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How Much of a Threat is Mobile Gaming?

We’re all about disposability these days.  Nothing is built to last anymore.  Remember when you paid $300 for a top-loading VCR?  Chances are likely, that VCR is still working today for someone.  A 20 year car is almost unheard of these days – with people leasing and trading up every two years, who cares?

Of course, video gaming has taken a hit too.  Gone are the days when most games would give you months of entertainment; now games are designed to be purchased on Friday, finished by Sunday and returned to Gamestop for store credit by Monday.  We’re told DLC (Downloadable Content) is the answer to that – where not only do we buy the game ONCE, but we keep buying the content over and over again.  I remember when that sort of mentality was just for the yearly release of the standard sports games; bug fixes and new team rosters for only $60 a year.

To be fair, extensive online multiplayer like that found in Call of Duty can keep the game alive for a lot of people – but for those that do not elect to play online games (yes, there are plenty of people out there that don’t), video gaming as a “durable good” is quickly dying out.

This has been happening for years now – and unfortunately seems to be the accepted norm with big budget story-driven console games.

Portable gaming has tended to be a little different than their big brother console games.  Due to the nature of portability and time factors involved in their play, gaming on handhelds has tended to be lean more toward endlessly playable and replayable content or larger adventures purposefully broken down into smaller nuggets for consumption on the road.

However, a new segment of portable gaming has arrived; mobile devices such as cell phones and tablets – bringing a more diverse group of users looking to kill time in the doctor’s office or stave off boredom until the movie starts; but wouldn’t buy (or at least carry around) a dedicated gaming device.

If you thought games on consoles were quickly becoming throw away – mobile devices bring a whole new meaning to the word “disposable”.

These games come to you free of charge (usually with ads all over it) or for a nominal fee of $1-$5.  Statistically shown, these games will be played once or twice – then never touched (and usually uninstalled) again.  Users of these “apps” find this model acceptable – even enjoy it – as they apparently get a never-ending supply of “worse than Flash” games to burn their time with.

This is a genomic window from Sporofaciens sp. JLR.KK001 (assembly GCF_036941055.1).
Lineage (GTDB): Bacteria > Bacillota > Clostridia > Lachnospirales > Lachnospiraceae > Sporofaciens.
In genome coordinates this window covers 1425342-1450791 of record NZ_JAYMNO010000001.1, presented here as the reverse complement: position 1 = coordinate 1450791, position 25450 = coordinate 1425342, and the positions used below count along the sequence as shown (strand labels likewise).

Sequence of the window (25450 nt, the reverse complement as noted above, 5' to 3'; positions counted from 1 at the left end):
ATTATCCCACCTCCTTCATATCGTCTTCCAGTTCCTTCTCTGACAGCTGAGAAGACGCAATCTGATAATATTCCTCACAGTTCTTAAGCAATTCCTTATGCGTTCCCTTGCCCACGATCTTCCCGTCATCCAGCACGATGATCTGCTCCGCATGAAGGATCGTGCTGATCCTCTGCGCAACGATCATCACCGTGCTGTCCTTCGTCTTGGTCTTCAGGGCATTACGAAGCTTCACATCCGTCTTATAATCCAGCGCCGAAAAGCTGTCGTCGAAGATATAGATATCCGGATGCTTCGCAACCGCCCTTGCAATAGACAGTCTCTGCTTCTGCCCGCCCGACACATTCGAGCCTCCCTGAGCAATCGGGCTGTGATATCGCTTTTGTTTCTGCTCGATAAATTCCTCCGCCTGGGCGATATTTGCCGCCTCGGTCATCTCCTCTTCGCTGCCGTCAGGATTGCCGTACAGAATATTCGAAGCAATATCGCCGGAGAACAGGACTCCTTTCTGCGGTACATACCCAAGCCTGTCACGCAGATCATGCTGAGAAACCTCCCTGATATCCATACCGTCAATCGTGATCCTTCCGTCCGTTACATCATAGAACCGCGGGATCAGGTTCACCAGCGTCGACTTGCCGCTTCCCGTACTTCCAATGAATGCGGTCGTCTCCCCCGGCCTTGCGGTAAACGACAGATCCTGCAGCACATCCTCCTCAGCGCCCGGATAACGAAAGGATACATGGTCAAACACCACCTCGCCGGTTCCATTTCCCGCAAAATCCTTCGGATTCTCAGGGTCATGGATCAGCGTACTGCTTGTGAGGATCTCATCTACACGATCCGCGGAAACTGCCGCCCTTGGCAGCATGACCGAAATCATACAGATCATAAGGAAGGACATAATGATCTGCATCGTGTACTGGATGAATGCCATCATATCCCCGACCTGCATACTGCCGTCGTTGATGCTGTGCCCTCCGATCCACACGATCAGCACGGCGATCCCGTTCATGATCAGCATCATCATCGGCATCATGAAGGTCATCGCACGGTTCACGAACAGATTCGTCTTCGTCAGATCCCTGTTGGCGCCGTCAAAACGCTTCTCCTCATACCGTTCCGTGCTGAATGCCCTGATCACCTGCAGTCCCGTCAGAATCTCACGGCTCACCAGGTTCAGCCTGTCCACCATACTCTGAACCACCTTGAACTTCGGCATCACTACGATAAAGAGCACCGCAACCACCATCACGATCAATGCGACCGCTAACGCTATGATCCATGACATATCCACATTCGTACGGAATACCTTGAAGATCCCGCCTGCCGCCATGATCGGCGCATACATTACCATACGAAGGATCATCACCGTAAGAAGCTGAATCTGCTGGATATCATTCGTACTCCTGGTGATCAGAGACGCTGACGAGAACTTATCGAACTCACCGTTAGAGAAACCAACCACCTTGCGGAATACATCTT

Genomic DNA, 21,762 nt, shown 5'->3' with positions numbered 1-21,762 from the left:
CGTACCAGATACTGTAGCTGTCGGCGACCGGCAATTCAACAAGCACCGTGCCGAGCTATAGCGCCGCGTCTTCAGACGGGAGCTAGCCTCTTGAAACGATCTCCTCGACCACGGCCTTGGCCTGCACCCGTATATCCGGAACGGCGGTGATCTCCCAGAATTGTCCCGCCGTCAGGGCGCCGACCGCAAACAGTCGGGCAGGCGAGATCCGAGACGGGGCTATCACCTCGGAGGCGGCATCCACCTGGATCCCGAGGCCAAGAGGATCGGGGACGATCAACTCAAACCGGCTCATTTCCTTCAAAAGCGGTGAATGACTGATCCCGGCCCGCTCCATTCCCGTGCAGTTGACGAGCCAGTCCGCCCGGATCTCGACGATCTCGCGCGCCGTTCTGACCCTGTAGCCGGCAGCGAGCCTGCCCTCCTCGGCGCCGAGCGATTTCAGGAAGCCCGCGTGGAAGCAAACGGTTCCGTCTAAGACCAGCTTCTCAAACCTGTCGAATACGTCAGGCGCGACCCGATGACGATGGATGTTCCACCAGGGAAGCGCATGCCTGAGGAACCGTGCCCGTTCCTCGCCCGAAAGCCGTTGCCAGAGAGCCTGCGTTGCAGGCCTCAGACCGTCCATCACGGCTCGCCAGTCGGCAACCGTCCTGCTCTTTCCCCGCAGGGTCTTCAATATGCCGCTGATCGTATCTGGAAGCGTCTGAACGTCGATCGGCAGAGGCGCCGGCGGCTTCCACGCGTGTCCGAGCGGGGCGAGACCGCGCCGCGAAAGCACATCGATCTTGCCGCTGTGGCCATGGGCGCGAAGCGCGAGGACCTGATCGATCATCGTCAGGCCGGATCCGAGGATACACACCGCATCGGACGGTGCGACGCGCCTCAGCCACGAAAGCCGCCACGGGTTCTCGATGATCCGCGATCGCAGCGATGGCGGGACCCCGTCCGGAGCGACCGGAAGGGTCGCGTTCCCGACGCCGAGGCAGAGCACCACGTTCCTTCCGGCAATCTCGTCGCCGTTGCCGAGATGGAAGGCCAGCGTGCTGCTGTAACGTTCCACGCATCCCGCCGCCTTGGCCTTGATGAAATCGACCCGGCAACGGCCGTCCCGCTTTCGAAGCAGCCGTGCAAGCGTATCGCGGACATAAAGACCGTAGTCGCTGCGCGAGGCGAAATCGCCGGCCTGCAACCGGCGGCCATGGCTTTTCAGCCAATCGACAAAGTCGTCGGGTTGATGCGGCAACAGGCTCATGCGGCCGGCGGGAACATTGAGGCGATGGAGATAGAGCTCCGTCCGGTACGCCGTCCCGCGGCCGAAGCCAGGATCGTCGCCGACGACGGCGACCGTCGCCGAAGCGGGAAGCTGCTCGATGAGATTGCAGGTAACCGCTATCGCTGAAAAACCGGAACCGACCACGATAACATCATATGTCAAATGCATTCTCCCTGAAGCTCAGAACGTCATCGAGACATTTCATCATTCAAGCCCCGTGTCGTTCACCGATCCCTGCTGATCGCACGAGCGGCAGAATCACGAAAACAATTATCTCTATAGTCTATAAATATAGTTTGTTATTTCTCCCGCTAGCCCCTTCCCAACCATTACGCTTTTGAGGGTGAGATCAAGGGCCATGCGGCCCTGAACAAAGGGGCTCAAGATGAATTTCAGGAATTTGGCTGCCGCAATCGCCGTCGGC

Proponents of mobile gaming will scream names like “Angry Birds” and “Fruit Ninja” when faced with accusations of mobile gaming being disposable, soulless and utterly forgettable.  Of course, the facts and statistics don’t lie.  With tens of thousands of shovelware titles appearing on every app market, these “gems” represent one fraction of 1% of the available games for the mobile platform.

Even a broken clock is right twice a day, it would seem.

What makes this disposable nature in mobile gaming such a big deal?  The people blowing the family nest egg ninety-nine cents at a time seem to be happy with the arrangement.  Apparently it is worth a tenth of a sawbuck to have their time consumed (if even just the amount of time it takes to select, download and uninstall the title).  So who cares?  Who bears the brunt of this new “app market gaming”?

Why the actual gamer, of course.  The ones looking for a more rich, less disposable gaming experience (something beyond five minutes).  Instead of getting new, daring IPs with some sort of cohesive entertainment – they are forced to select from fruit slicing and airplane landing knock offs.  Cut this, poke that and enjoy the level selection layout which everyone has stolen from Angry Birds.

Your other choice, of course, is to play shoehorned games on the mobile device.  Forget about how crappy touch screen virtual dpads are … forget about any sort of tactile button presses (so necessary to play a good game of pinball) – seems there are about 4 genres of games you can successfully pull off on a touchscreen only device – but that doesn’t stop developers from trying to shove them on the platform anyway.  Ever thought you would play Pac-Man without a joystick?  Swipe to move?  WHAT?

If you want those sort of games – well, by cracky they are available.  The best part is that you will find yourself so frustrated with the crappy controls, it won’t even occur to you to realize you actually paid $4.99 instead of getting it for free.
Again, why should real gamers care about this new gaming market?  Let the rubes play their glorified Flash games (you know, the ones they would NEVER had played on the PC) while the rest of us enjoy or dedicated gaming machines that still play real games – right?